The modelling has been undertaken using an open-source three-dimensional (3D) hydrodynamic model called FVCOM. One of the reasons behind the choice of this modelling software is that the models developed in this project will be freely available to others at the end of the Project. Marine Scotland have a vision that the models will be used and developed further by Marine Scotland staff and the marine modelling community as more data becomes available and/or other needs are identified.

Location of the Shelf and individual case study model domains

1.4 Project Team

The project team delivering this study consists of:

  • CH2M (formerly Halcrow Group Ltd) as the main contractor, responsible for co-ordination of team and development of the hydrodynamic models for the four case studies.
  • National Oceanography Centre, Liverpool ( NOC-L) as subcontractor, responsible for development of the Scottish shelf model.
  • Centre for Ecology and Hydrology ( CEH) responsible for delivering river outflow discharge data covering the entire Scottish waters and Northern Ireland using the Grid to Grid model.
  • Prof. Chen of University of Massachusetts, USA, responsible for providing technical support on the application of the FVCOM software.
  • Prof Christina Sommerville of University of Stirling, UK, responsible for providing technical support on sea lice and development of connectivity indices.

1.5 This Report

This report documents the work carried out in Stage 3 - developing the integrated model and its application for particle tracking modelling and development of connectivity indices.

1.6 Datums

Unless explicitly stated otherwise the following reference datums are used in this study:

  • All horizontal co-ordinates are referenced to latitude and longitude.
  • All vertical levels are relative to MSL.

1.7 Acknowledgments

We gratefully acknowledge with thanks the contributions of the following organisations and individuals to this project.

  • Marine Scotland (Alejandro Gallego, Rory O'Hara Murray, Berit Rabe and George Slesser) for providing, requesting and collecting available data.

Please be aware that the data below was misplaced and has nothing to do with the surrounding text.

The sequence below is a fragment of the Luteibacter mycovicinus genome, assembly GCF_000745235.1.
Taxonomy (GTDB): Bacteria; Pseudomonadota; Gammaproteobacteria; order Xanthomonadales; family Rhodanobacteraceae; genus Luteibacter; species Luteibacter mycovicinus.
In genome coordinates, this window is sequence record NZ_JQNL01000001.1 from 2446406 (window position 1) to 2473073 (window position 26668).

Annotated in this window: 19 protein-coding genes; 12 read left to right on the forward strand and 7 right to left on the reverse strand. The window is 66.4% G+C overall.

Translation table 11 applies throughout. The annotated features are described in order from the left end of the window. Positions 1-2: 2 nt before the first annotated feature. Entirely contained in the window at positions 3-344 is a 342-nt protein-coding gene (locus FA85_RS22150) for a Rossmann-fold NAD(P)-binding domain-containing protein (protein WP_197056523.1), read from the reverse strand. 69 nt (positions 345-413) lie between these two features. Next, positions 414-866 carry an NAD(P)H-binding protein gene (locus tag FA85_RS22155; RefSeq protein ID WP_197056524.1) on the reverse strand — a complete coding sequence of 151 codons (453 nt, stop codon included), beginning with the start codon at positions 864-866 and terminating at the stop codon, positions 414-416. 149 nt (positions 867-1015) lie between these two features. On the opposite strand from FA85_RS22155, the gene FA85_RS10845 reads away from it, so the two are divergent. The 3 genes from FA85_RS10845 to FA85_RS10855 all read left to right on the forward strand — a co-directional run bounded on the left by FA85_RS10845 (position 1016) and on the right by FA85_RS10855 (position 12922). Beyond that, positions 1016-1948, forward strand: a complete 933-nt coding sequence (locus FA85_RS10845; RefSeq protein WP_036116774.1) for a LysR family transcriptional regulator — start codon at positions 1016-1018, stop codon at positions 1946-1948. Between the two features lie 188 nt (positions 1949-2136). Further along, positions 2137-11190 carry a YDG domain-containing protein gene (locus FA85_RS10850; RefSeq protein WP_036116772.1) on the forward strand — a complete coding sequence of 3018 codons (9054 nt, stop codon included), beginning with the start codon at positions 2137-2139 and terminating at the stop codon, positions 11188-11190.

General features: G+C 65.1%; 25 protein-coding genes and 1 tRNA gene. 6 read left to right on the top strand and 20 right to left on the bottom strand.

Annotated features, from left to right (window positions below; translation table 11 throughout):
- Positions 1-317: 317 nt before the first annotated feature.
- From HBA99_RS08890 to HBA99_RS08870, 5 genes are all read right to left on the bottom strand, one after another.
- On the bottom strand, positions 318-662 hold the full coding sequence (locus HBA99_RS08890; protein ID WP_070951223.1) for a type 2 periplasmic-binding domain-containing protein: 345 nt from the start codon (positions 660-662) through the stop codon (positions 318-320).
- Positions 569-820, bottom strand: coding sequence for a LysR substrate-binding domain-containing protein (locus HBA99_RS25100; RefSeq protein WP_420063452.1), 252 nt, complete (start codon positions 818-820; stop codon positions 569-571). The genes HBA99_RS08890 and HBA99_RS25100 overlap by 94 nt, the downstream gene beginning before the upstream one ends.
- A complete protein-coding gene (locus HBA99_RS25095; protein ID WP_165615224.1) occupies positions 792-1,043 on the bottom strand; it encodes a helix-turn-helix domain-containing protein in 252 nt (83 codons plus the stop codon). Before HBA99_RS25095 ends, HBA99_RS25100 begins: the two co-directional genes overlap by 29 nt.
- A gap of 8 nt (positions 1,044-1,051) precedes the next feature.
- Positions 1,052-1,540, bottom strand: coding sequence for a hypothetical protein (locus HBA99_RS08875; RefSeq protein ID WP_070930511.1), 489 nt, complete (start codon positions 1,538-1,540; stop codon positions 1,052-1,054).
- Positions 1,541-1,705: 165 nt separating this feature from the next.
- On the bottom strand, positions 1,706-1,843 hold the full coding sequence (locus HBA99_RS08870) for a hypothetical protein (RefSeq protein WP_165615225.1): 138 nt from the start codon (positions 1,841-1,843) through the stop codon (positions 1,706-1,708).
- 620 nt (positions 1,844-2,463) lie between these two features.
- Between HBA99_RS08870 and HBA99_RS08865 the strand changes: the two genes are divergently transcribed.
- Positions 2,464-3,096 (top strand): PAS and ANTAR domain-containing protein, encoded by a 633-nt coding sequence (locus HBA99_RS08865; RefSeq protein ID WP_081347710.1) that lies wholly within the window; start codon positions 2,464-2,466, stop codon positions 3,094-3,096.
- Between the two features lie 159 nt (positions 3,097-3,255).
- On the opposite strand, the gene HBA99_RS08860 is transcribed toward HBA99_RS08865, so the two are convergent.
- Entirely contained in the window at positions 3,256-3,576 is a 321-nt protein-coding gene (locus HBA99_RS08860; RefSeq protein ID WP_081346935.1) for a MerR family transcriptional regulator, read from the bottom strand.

• UKHO for the bathymetry datasets we have received.
  • BODC/ NOC-L for the wide range of oceanographic data and metadata; this is a great source of data. Thanks to Polly Hadziabdic at BODC for helping us with our enquiries.
  • SEPA for providing tide gauge and fish farm data, which were very useful for this study.
  • CEH (Robert Moore and team) for their work towards providing river discharges data using the Grid-to-Grid model for this study.
  • CEFAS for the provision of wave data from their WAVENET website. Thanks to David Pearce at CEFAS for his help with clarifying the terms of use of these data.
  • Dr Susana Baston Meira and Dr David Woolf at Heriot-Watt University for their help with obtaining ADCP data in the Pentland Firth.
  • Professor Chen at the University of Massachusetts (Dartmouth) and his team for making the FVCOM software available for this project.

We also acknowledge with thanks the owners of the internet websites mentioned below for the valuable data downloaded from them for this study.

  • Tide gauge data (class 'A') from the National Tide and Sea Level Facility ( NTSLF - available from will be downloaded and used for calibration purposes.
  • ICES database ( which proved to be a good source of data.
  • Bathymetric metadata and Digital Terrain Model data products have been derived from the EMODNet Hydrography portal - This portal was initiated by the European Commission as part of developing the European Marine Observation and Data Network (EMODNet).